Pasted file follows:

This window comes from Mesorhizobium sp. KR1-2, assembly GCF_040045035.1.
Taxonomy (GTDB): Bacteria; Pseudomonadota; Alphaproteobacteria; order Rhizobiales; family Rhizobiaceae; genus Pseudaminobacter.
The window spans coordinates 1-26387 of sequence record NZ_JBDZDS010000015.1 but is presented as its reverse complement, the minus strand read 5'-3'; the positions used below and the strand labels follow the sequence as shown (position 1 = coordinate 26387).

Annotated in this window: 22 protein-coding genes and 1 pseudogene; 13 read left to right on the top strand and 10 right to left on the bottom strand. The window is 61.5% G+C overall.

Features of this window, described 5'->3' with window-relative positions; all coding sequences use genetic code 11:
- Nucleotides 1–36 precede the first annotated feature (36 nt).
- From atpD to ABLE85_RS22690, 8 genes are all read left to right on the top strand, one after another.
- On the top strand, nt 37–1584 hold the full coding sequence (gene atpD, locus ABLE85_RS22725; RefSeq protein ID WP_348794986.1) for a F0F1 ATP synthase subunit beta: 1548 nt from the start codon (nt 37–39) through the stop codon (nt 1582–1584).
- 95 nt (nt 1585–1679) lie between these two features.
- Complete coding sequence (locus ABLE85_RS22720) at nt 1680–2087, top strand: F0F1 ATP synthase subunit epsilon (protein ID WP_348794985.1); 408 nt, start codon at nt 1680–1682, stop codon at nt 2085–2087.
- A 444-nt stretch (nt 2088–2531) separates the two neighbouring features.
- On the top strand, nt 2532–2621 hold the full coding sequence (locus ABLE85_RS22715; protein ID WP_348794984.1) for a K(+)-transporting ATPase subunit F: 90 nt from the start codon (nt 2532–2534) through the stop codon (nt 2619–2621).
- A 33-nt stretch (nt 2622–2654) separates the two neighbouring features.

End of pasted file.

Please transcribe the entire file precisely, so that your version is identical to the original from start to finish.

This window comes from Mesorhizobium sp. KR1-2, assembly GCF_040045035.1.
Taxonomy (GTDB): Bacteria; Pseudomonadota; Alphaproteobacteria; order Rhizobiales; family Rhizobiaceae; genus Pseudaminobacter.
The window spans coordinates 1-26387 of sequence record NZ_JBDZDS010000015.1 but is presented as its reverse complement, the minus strand read 5'-3'; the positions used below and the strand labels follow the sequence as shown (position 1 = coordinate 26387).

Annotated in this window: 22 protein-coding genes and 1 pseudogene; 13 read left to right on the top strand and 10 right to left on the bottom strand. The window is 61.5% G+C overall.

Features of this window, described 5'->3' with window-relative positions; all coding sequences use genetic code 11:
- Nucleotides 1–36 precede the first annotated feature (36 nt).
- From atpD to ABLE85_RS22690, 8 genes are all read left to right on the top strand, one after another.
- On the top strand, nt 37–1584 hold the full coding sequence (gene atpD, locus ABLE85_RS22725; RefSeq protein ID WP_348794986.1) for a F0F1 ATP synthase subunit beta: 1548 nt from the start codon (nt 37–39) through the stop codon (nt 1582–1584).
- 95 nt (nt 1585–1679) lie between these two features.
- Complete coding sequence (locus ABLE85_RS22720) at nt 1680–2087, top strand: F0F1 ATP synthase subunit epsilon (protein ID WP_348794985.1); 408 nt, start codon at nt 1680–1682, stop codon at nt 2085–2087.
- A 444-nt stretch (nt 2088–2531) separates the two neighbouring features.
- On the top strand, nt 2532–2621 hold the full coding sequence (locus ABLE85_RS22715; protein ID WP_348794984.1) for a K(+)-transporting ATPase subunit F: 90 nt from the start codon (nt 2532–2534) through the stop codon (nt 2619–2621).
- A 33-nt stretch (nt 2622–2654) separates the two neighbouring features.